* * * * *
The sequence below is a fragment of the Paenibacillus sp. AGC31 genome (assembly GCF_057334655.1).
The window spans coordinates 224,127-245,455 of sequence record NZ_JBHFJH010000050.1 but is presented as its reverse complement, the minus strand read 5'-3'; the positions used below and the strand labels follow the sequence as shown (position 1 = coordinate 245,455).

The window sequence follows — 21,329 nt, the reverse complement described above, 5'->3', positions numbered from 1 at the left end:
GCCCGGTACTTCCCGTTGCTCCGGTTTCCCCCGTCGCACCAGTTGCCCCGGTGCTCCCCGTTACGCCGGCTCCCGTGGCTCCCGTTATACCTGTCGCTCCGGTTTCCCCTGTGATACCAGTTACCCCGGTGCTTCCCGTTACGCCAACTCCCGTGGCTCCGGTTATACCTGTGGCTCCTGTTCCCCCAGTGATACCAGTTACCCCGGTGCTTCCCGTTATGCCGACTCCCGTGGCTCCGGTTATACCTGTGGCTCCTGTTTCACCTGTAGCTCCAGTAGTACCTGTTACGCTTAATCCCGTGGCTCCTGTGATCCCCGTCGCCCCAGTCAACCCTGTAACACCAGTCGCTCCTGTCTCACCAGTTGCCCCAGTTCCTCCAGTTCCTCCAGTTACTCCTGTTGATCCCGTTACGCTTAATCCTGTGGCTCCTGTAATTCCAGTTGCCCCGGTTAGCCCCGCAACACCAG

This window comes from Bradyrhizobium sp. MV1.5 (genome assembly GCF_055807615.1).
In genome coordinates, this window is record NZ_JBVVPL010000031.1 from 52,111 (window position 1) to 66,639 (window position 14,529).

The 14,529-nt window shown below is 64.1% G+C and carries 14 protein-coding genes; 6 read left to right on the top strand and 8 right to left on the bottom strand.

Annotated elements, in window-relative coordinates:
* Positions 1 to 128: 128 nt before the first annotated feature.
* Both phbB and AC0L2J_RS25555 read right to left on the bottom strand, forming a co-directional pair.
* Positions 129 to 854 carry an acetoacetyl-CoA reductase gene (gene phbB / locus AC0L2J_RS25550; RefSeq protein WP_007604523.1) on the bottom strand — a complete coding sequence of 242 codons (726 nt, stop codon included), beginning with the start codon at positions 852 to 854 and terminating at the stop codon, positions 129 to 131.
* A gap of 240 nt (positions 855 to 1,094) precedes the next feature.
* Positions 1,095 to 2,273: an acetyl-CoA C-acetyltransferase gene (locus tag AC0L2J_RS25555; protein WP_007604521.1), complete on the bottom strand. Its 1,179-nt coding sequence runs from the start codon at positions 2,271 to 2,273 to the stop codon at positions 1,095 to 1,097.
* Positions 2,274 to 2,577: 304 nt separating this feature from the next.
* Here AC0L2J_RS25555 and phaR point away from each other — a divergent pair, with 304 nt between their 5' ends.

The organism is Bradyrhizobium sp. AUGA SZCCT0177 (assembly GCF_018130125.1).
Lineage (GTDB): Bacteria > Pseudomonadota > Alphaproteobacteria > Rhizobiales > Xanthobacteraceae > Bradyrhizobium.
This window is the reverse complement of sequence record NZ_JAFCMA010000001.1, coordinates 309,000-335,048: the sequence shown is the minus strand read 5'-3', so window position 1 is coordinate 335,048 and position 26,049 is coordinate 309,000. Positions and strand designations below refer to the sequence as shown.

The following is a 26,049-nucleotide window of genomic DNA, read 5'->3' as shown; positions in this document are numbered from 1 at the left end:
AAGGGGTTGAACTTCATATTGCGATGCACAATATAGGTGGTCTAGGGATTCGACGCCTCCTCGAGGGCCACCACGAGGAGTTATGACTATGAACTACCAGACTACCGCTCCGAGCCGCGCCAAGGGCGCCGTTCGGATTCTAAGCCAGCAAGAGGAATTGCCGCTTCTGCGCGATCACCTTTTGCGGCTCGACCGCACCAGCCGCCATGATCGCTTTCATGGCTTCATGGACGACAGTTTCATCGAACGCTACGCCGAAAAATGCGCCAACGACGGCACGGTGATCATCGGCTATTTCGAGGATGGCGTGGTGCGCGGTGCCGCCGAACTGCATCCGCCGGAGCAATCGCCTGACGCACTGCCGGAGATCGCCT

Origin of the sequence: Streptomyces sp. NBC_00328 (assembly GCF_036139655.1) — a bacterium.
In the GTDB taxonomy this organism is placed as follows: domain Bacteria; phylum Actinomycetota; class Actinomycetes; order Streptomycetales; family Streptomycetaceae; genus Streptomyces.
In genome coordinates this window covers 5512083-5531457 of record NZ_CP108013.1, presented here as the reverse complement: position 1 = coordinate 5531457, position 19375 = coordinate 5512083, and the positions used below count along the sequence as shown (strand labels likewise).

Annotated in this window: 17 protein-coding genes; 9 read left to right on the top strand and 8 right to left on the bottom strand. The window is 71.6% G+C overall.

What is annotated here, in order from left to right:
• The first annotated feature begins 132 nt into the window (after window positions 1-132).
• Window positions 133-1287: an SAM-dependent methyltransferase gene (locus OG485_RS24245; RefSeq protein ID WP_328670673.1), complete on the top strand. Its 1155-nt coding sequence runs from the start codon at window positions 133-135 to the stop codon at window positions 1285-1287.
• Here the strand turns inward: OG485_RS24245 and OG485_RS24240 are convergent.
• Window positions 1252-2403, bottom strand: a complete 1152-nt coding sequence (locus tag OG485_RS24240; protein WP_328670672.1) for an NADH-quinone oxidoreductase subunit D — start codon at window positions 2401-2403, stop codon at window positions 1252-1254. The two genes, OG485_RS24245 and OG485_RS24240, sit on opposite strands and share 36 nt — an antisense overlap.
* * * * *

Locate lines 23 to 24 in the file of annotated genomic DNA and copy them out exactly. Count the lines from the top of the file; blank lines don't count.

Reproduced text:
In genome coordinates this window covers 5512083-5531457 of record NZ_CP108013.1, presented here as the reverse complement: position 1 = coordinate 5531457, position 19375 = coordinate 5512083, and the positions used below count along the sequence as shown (strand labels likewise).

Annotated in this window: 17 protein-coding genes; 9 read left to right on the top strand and 8 right to left on the bottom strand. The window is 71.6% G+C overall.